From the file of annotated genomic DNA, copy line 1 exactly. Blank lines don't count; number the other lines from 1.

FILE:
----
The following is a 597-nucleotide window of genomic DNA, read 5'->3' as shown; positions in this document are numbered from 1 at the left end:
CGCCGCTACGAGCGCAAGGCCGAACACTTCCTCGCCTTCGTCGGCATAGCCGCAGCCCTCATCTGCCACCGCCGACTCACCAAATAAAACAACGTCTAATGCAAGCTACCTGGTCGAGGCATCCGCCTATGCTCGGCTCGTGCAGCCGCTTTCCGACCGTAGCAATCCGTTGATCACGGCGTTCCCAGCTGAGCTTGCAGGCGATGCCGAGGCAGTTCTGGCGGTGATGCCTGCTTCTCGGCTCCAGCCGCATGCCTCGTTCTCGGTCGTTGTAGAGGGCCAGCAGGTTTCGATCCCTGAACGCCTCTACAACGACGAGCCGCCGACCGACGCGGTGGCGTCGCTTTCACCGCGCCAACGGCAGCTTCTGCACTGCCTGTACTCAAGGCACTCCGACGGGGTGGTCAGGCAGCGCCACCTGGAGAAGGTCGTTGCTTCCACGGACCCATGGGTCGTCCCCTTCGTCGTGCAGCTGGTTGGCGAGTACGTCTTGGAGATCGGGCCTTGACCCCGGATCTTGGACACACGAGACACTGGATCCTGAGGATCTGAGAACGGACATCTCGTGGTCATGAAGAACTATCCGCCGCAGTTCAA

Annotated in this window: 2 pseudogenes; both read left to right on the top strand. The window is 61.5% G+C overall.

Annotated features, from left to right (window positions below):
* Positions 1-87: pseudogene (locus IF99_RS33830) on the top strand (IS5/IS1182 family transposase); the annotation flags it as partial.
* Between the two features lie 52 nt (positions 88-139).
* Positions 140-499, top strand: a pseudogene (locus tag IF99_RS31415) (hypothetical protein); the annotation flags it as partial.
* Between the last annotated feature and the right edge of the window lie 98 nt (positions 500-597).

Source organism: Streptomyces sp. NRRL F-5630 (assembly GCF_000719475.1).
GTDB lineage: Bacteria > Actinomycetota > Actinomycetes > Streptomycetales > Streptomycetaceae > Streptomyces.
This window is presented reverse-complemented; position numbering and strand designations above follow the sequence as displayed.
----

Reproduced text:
The following is a 597-nucleotide window of genomic DNA, read 5'->3' as shown; positions in this document are numbered from 1 at the left end: